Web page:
Karla Nelson: That’s so interesting, and that’s very true. How many times does our success connected to something else and suffer for just being human?

Todd Palmer: Absolutely. I needed an outside observer. So, I hired a coach and he’s looking at the business, he’s looking at my team, we’re talking about their performance. I’m not holding anybody accountable. The inmates are running the asylum. We had breakdown in trust. So in all candor, in September 9th of 2006 I’m, remind you, I’m 600 K in debt, so I’m running out of cash. I’m going to lose the house that my son and I we’re living in, I was a single parent.

I walk in, fire my entire company, start over, and within a year, I’m on the Inc. 5,000 was the fastest growing companies, make the list six times because I realized that the key to being, for me, to be successful was tenacity and resiliency in the face of overwhelming odds. A lot of those odds I had created for myself.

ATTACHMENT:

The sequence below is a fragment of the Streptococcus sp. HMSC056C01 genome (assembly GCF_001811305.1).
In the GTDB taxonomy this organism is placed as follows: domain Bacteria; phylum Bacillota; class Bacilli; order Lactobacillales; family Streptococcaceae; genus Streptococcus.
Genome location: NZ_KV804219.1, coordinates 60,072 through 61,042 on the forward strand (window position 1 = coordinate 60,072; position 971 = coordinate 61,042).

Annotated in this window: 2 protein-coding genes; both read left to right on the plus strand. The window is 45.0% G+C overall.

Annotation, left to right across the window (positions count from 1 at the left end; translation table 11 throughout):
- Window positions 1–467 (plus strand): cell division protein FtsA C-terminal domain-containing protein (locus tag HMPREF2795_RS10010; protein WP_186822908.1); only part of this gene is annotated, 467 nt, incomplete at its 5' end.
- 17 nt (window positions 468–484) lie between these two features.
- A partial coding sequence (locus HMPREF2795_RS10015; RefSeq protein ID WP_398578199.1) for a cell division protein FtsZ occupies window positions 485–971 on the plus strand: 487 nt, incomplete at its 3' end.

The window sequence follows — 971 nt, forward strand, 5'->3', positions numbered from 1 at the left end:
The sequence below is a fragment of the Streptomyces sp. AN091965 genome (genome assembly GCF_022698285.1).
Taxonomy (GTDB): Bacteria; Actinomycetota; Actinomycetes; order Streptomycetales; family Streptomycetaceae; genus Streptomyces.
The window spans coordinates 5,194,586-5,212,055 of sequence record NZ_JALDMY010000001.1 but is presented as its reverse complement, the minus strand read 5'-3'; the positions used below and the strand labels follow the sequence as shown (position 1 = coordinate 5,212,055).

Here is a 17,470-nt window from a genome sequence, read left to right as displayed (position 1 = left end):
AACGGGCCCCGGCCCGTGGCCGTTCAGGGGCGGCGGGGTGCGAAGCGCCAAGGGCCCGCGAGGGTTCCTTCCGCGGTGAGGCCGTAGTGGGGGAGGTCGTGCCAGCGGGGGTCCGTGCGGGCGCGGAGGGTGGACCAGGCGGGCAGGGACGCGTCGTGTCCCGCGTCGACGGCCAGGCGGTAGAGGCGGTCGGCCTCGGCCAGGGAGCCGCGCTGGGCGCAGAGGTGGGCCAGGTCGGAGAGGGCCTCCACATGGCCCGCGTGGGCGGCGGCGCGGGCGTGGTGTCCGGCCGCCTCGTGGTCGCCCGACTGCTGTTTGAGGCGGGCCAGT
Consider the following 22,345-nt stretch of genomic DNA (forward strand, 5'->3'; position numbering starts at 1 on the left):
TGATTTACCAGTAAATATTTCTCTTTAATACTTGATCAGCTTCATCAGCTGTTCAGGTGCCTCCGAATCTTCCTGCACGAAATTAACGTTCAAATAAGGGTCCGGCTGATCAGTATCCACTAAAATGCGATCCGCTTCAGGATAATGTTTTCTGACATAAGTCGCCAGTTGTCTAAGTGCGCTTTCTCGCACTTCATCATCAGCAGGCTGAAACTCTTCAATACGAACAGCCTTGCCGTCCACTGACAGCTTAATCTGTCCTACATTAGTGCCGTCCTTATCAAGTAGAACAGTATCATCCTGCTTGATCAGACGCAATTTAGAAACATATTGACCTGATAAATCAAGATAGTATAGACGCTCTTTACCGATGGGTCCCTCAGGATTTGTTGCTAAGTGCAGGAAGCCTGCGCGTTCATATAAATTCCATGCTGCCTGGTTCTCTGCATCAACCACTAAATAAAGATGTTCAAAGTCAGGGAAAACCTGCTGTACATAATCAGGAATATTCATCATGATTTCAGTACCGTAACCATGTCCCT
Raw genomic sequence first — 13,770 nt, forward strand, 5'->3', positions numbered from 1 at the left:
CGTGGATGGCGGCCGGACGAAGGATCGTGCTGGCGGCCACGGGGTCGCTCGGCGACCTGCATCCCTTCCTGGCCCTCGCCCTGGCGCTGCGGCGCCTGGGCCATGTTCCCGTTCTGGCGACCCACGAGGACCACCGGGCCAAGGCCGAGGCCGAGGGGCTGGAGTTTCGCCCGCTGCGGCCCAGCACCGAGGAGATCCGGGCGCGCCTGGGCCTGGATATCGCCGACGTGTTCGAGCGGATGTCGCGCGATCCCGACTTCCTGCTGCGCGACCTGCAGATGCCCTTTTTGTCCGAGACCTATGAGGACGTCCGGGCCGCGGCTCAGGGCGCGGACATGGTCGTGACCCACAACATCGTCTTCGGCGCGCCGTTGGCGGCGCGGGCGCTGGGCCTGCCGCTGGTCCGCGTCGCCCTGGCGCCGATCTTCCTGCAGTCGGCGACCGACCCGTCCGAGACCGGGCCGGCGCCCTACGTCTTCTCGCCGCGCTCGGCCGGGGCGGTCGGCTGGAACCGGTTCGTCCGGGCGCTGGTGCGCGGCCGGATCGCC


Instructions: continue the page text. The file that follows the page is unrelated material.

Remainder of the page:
Karla Nelson: That’s good. I love that. Tenacity too. I mean, that’s really when your muscles grow the most, right? I mean, you have to put them under… There’s a reason why when you work out and you’re breaking it down, but it builds back up. So I mean, you could really apply that to a whole bunch of different facets of business, but I’m pretty sure, I mean, my background, I went to the school of hard knocks two times, so I think I always grew during the most challenging times.